From the gothic might of Stalin’s Seven Sisters skyscrapers in Moscow to Astana’s gleaming Bayterek Tower, giant structures loom over the cities of the former Soviet Union, signifying the grand ambitions of their rulers, past and present. Power and Architecture is a season of art exhibitions, talks and events presented at Calvert 22 Foundation that explores the legacy of the Soviet-era built environment and its use as a device of influence over the lives of the people who live in its shadow.
What effect do these architectural structures have on the people who live with their legacy?
Across the post-Soviet world, there is a common thread running through architectural styles, from grand monuments and high-rise cathedrals of geometric correctness to homogenised concrete blocks. Today, cities and spaces designed with the futuristic ideologies of socialism in mind, are merging into the landscape of global capitalism.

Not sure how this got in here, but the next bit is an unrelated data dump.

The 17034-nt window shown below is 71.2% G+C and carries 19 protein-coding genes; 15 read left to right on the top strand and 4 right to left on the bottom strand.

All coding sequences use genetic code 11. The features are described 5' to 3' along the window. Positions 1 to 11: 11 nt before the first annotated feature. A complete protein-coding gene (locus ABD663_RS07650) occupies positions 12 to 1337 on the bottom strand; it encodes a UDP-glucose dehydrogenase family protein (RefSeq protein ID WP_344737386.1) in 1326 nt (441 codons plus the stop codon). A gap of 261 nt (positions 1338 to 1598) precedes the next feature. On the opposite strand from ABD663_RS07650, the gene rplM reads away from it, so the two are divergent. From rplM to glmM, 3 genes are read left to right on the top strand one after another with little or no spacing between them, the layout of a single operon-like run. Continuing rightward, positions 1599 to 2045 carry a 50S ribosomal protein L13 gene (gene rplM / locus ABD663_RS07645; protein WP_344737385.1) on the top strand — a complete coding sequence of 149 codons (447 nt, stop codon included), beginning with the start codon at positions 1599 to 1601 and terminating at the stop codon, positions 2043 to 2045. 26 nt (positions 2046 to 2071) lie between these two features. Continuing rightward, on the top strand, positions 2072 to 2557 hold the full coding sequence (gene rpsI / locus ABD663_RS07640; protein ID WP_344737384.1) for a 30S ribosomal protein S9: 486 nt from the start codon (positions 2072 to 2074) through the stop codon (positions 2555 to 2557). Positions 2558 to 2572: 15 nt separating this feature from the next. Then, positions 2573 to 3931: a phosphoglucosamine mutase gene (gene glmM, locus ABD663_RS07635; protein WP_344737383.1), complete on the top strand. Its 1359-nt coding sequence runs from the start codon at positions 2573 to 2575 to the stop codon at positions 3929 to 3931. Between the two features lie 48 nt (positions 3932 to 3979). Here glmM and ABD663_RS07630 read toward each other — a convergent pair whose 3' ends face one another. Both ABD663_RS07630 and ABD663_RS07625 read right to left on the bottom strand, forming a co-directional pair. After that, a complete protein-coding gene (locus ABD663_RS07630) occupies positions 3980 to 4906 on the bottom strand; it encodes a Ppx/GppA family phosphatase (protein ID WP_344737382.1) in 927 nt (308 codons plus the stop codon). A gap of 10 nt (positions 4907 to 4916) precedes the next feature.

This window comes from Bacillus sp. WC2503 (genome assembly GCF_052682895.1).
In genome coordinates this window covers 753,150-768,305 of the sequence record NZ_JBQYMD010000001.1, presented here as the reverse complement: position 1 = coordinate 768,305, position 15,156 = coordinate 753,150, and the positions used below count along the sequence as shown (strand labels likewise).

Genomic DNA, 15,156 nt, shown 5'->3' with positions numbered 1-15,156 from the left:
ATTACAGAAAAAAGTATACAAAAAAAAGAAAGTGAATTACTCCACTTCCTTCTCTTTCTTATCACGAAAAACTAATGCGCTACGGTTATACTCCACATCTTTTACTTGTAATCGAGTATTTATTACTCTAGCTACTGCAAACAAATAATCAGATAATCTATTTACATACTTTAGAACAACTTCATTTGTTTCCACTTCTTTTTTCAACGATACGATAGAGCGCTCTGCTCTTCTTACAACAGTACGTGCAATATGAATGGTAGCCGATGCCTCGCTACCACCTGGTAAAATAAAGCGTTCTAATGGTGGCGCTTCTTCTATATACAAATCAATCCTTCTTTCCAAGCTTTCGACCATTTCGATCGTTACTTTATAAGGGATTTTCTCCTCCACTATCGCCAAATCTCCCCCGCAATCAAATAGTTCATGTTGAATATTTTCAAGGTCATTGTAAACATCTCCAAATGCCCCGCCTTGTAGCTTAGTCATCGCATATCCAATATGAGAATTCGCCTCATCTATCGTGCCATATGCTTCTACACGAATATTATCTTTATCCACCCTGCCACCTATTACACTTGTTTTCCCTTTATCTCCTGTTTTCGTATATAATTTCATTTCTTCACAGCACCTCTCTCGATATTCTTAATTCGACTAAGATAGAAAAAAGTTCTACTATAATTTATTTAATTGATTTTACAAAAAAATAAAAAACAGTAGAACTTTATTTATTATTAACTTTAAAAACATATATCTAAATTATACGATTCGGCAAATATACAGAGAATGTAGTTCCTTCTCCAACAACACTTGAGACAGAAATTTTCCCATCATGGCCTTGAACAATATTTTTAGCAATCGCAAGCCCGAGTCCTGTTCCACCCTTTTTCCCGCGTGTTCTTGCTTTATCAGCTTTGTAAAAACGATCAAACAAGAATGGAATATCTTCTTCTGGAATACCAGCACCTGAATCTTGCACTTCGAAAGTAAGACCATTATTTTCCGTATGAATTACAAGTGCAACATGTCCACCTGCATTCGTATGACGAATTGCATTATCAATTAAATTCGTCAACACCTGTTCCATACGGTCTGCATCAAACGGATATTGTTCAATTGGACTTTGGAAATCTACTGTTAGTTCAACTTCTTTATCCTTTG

What effect do these architectural structures, designed by one regime and inherited by another, have on the people who live with their legacy? How is public space redefined through external forces such as privatisation and capitalism, or re-used through independent culture and recreation?
The Power and Architecture season seeks to answer these questions, looking at the evolution of the relationship between cities, public space and their citizens throughout contrasting eras and themes.
Taking place from across four months, from 10 June to 9 October 2016, the season comprises four main interlinked elements: